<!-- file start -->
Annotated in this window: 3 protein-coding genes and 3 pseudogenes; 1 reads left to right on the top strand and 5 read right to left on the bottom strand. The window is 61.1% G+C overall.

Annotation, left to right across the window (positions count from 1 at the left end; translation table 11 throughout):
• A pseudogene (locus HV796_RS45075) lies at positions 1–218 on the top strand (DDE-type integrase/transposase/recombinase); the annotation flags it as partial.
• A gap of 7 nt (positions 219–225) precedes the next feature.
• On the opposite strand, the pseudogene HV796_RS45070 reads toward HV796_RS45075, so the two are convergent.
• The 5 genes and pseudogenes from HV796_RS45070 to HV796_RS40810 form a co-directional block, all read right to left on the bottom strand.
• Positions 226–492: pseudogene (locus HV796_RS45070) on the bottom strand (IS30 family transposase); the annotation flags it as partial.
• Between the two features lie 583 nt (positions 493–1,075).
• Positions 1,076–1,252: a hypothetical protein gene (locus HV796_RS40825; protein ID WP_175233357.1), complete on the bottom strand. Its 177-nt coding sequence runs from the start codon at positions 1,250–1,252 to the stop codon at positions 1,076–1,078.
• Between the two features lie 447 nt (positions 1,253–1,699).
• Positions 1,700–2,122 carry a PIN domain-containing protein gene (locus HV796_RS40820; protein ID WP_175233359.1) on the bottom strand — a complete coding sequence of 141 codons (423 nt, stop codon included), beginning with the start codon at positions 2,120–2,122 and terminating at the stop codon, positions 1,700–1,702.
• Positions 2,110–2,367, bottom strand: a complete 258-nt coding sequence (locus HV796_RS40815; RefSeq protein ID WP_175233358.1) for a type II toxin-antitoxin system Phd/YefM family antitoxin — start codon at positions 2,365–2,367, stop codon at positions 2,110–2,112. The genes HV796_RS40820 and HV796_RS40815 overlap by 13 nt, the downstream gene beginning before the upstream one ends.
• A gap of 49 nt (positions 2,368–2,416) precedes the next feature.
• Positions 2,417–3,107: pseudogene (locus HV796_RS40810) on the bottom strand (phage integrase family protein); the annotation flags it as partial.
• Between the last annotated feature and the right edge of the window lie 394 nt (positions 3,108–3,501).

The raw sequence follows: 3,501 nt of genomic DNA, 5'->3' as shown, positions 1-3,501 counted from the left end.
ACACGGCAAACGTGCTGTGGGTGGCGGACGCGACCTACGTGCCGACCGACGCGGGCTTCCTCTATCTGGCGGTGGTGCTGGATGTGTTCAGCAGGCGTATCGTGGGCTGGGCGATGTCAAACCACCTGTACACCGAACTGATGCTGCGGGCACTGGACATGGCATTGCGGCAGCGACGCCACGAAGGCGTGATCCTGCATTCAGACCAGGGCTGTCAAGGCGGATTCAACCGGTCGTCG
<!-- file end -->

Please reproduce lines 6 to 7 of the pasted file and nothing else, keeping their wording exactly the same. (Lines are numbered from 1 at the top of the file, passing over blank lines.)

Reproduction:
• The 5 genes and pseudogenes from HV796_RS45070 to HV796_RS40810 form a co-directional block, all read right to left on the bottom strand.
• Positions 226–492: pseudogene (locus HV796_RS45070) on the bottom strand (IS30 family transposase); the annotation flags it as partial.